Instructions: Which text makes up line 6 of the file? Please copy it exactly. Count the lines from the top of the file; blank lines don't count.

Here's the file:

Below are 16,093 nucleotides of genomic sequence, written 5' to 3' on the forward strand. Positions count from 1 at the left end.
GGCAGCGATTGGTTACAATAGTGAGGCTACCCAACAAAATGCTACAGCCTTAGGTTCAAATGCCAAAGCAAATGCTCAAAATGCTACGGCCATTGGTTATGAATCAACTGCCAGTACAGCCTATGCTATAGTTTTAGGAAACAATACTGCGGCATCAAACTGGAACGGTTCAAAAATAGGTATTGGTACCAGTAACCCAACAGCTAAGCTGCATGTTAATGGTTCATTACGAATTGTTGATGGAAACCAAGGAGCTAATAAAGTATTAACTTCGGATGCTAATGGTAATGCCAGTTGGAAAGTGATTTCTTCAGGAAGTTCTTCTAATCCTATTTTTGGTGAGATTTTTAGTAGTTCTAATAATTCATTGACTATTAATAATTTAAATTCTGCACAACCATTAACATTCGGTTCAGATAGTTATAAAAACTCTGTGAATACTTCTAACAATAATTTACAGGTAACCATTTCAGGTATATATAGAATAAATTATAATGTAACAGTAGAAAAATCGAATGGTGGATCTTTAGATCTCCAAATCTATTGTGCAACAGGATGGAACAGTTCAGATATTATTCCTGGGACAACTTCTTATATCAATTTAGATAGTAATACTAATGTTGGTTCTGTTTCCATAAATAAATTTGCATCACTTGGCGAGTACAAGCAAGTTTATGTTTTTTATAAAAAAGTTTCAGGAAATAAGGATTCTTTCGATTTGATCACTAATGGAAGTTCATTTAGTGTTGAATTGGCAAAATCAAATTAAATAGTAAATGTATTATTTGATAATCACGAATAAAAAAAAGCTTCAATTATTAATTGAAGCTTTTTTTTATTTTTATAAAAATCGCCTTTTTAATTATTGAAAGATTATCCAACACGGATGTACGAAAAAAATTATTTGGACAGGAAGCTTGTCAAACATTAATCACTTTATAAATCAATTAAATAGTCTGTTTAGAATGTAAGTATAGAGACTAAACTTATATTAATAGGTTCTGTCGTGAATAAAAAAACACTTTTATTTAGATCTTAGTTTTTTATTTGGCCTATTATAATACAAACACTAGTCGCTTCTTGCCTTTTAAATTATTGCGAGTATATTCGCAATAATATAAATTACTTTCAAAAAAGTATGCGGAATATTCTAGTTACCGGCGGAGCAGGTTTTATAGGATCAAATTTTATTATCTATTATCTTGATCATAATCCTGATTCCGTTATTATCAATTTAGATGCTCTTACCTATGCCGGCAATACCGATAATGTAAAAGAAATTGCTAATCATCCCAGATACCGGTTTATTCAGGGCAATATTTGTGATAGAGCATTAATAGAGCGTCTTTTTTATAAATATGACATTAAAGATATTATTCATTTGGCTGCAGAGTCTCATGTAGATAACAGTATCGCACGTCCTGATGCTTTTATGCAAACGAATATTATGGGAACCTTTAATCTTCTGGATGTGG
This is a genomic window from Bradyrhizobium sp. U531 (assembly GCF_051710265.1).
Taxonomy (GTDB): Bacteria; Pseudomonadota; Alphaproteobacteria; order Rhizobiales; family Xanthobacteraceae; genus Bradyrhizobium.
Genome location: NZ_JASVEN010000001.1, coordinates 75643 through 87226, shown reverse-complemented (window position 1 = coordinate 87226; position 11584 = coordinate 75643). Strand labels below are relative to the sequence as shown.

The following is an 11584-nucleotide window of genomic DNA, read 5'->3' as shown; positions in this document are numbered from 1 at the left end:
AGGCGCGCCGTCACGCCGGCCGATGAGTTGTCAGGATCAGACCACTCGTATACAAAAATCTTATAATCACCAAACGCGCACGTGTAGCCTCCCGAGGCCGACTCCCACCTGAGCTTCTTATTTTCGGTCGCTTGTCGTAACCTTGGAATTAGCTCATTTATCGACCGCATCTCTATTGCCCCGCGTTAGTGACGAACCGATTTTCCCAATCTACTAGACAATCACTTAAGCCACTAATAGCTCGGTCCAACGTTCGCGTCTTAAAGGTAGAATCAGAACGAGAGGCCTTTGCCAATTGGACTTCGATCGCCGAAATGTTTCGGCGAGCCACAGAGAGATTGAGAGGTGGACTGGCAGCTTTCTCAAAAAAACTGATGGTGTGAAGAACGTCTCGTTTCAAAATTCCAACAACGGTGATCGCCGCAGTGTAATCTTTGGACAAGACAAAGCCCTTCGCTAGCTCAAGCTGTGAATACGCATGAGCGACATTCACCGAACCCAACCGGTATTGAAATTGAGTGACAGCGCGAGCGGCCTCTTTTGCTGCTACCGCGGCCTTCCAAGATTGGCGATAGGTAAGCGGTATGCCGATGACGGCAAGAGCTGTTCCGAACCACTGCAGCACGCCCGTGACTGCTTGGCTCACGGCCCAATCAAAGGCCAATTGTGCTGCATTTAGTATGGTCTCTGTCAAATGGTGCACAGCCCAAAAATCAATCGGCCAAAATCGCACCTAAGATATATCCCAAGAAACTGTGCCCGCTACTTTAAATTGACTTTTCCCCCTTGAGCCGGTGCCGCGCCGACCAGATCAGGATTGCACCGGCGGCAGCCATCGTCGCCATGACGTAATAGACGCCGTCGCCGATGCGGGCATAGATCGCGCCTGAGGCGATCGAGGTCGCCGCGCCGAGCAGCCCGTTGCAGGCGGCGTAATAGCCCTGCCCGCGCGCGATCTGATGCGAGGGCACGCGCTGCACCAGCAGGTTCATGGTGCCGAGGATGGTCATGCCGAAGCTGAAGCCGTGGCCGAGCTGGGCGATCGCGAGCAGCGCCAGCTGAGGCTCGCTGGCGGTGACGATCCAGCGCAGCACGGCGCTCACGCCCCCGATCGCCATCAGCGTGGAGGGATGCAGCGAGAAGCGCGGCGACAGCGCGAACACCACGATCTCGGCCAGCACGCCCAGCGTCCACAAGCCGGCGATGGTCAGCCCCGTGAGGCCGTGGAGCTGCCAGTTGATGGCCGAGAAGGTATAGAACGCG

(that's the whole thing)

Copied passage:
The following is an 11584-nucleotide window of genomic DNA, read 5'->3' as shown; positions in this document are numbered from 1 at the left end: